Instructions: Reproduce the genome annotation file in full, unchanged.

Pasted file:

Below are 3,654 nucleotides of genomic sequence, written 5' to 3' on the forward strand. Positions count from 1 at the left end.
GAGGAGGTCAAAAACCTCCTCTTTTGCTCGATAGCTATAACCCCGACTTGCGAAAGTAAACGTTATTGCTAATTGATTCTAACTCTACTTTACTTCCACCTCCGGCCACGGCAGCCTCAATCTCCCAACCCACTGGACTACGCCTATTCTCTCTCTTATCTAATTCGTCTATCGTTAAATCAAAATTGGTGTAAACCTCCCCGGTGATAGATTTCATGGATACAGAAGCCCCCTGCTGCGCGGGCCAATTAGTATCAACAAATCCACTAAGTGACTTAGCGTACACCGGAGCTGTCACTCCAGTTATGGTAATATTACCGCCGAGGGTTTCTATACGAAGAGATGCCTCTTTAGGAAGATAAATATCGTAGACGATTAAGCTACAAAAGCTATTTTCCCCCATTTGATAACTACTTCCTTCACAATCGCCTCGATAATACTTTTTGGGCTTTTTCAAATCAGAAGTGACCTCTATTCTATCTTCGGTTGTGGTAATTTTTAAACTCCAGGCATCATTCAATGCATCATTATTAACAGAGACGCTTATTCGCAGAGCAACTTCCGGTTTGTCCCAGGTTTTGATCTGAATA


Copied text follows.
Below are 3,654 nucleotides of genomic sequence, written 5' to 3' on the forward strand. Positions count from 1 at the left end.
GAGGAGGTCAAAAACCTCCTCTTTTGCTCGATAGCTATAACCCCGACTTGCGAAAGTAAACGTTATTGCTAATTGATTCTAACTCTACTTTACTTCCACCTCCGGCCACGGCAGCCTCAATCTCCCAACCCACTGGACTACGCCTATTCTCTCTCTTATCTAATTCGTCTATCGTTAAATCAAAATTGGTGTAAACCTCCCCGGTGATAGATTTCATGGATACAGAAGCCCCCTGCTGCGCGGGCCAATTAGTATCAACAAATCCACTAAGTGACTTAGCGTACACCGGAGCTGTCACTCCAGTTATGGTAATATTACCGCCGAGGGTTTCTATACGAAGAGATGCCTCTTTAGGAAGATAAATATCGTAGACGATTAAGCTACAAAAGCTATTTTCCCCCATTTGATAACTACTTCCTTCACAATCGCCTCGATAATACTTTTTGGGCTTTTTCAAATCAGAAGTGACCTCTATTCTATCTTCGGTTGTGGTAATTTTTAAACTCCAGGCATCATTCAATGCATCATTATTAACAGAGACGCTTATTCGCAGAGCAACTTCCGGTTTGTCCCAGGTTTTGATCTGAATA